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Deep Learning and the Quest of Solving Brain’s Mystery

Written by Naphat Permpredanun '24

Edited by Jasmine Shum '24

The brain is inarguably one of the essential parts of our body. It initiates the process of thinking and perception and modulates multiple systems in our body, including balance, coordination, and breathing. Damage to the brain, even minimal, can cause severe impairments to the body. For example, dementia, which results in memory loss and cognitive decline, is caused by neurodegeneration. With such significant consequences to our health, neuroscientists are dedicating resources to studying the structure and function of the brain more thoroughly to further our understanding of the neural system as a whole.

Previously, the prominent approach to studying brain function was performing an electroencephalogram (EEG), which is a “diagnostic test that uses electrodes placed over the scalp to record the electrical activity of the brain, especially the cerebral cortex” to find the connections between parts of the brain while performing a specific task (Mandal, 2019). However, it is difficult to map an entire coordinate system of the brain with just EEG measures because it is hard to find the starting point of the stimulation. Therefore, scientists are currently searching for alternative approaches to creating a more concrete map of the brain. One novel approach under investigation is a collaboration with the deep learning model.

One of the central mysteries of brain functionality is “the reasons behind the specializations within the brain for various tasks.” Scientists have wondered not just why different parts of the brain do other things but also why the differences are so specific: Why, for example, does the brain have an area for recognizing objects in general but also for faces in particular? Using EEG, one can only determine the connection between parts of the brain, but cannot describe the reason why some specific parts of the brain exist. Therefore, scientists have started using other analogies to help justify the existence of some parts of the brain. Fortunately, at that time, a growing field in Computer Science called “Deep learning” mimicked the idea of the connection of neurons and created the structure of trainable machine learning called a neural network. With this model, scientists believe that by training the model correctly and inputting some data, its behavior could resemble a performance in the human brain. Therefore, neuroscientists decided to study this structure on how it tackles some essential data, such as vision, sound, and cognitive function.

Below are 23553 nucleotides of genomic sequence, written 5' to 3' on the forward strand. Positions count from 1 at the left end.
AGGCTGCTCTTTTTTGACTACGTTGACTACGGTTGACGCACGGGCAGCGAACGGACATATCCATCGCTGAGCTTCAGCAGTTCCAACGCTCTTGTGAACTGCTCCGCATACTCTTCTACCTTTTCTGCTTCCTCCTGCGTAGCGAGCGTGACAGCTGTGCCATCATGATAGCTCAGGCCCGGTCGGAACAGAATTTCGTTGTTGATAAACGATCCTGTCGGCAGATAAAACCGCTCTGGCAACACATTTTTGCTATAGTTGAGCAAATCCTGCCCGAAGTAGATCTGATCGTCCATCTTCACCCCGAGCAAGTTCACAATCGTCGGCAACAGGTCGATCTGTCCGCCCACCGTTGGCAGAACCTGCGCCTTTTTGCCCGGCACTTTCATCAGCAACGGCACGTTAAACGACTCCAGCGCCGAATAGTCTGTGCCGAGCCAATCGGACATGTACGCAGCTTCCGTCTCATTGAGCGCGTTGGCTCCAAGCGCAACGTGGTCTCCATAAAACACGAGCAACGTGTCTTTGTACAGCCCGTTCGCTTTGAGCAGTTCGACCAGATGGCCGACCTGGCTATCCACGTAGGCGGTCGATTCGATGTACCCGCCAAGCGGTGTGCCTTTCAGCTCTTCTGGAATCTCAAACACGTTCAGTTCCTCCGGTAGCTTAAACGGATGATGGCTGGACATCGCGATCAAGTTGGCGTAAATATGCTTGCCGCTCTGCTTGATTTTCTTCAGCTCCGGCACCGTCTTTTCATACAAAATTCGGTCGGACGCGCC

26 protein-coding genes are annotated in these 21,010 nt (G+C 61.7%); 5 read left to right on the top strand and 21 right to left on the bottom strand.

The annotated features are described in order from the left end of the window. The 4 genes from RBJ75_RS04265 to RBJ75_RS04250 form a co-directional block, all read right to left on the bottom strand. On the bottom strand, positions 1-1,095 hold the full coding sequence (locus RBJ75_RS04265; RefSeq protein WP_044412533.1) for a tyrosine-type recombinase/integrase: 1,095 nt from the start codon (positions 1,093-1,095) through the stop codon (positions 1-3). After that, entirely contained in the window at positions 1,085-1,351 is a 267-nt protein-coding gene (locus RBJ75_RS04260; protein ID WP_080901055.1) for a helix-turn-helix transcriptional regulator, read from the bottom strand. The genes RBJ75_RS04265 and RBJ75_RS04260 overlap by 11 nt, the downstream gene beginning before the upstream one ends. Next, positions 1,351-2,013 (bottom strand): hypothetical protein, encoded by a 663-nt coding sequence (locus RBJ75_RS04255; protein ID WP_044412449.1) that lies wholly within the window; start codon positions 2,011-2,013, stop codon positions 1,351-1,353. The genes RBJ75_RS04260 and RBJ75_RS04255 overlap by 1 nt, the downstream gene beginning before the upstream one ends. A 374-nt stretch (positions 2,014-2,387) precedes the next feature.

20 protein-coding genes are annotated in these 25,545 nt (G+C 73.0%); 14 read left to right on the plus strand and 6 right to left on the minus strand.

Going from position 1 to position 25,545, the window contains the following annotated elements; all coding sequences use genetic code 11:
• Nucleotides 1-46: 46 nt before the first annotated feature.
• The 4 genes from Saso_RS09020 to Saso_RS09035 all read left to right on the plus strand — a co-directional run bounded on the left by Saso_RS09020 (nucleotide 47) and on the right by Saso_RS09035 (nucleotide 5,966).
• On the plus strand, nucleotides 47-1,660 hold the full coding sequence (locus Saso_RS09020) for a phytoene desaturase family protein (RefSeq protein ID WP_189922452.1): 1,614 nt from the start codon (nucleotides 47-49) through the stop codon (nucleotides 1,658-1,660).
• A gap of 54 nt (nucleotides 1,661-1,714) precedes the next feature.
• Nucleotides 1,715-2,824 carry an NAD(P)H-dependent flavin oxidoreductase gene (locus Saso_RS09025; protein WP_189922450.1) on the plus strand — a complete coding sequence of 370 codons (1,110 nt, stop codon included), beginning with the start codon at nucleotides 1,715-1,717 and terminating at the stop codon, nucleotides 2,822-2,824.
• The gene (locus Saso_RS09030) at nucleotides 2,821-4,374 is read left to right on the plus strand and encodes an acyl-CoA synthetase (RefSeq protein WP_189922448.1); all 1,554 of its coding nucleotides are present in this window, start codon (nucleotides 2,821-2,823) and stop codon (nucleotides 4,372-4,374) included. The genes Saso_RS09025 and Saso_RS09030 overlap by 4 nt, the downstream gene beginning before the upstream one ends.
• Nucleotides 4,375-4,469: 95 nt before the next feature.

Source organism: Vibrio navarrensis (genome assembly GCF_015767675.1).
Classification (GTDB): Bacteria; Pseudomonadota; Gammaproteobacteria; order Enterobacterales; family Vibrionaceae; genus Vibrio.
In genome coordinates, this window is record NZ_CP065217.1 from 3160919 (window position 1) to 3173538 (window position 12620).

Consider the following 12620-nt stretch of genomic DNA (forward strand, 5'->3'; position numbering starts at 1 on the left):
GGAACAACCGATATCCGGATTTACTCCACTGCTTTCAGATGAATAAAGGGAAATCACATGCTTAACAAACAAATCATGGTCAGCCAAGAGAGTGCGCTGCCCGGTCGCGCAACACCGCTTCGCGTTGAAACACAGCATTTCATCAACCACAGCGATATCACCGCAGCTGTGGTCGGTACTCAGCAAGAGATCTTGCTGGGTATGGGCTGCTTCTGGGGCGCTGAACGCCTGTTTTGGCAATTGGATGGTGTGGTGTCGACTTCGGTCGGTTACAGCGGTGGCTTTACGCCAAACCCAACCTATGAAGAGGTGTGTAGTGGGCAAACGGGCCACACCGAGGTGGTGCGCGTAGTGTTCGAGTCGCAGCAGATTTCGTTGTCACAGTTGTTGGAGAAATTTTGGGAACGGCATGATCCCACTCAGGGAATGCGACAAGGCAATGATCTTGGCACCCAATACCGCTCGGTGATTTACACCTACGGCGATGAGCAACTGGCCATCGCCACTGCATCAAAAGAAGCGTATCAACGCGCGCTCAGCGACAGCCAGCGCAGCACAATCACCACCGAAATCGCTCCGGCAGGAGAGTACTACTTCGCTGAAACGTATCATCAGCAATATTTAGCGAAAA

Figure 2 : (Left) The visualization for the perceptrons, (Right) The ventral visual stream

For the visual component, there is a deep learning model called “perceptron” that represents the concept of visual perception in the brain. Perceptron is an artificial neural network consisting of three main layers. The input layer receives the data. The output layer shows the results of the process within the networks, and the hidden layer applies the same filter to every portion of an image. Each convolution captures different essential features of the image, such as edges. More basic features are captured in the early stages of the network, and the more complex features are captured in later stages.

The construction and characteristics of perceptrons are analogous to the part of the brain responsible for the visual system, the ventral visual stream. The retina in the eyes acts as an input layer for the brain, and what we see acts as an output. A sequence of brain areas connects to each other to replicate the hidden layers of the model. These layers start at the lateral geniculate nucleus, then follow to an area called V1 in the primary visual cortex. Finally, this connection will end downstream in areas V2 and V4 and lead to the inferior temporal cortex (the visualization of this stream is shown on the right side of figure 2). Moreover, the brain can capture the fundamental qualities of visual information in the early stages, such as processing edges and color information in V1 or V2, and recognize faces and objects in the inferior temporal cortex. This analogy is supported by the computational neuroscience team from MIT as demonstrated by high correlational evidence between the connection of perceptrons and the monkey’s brain.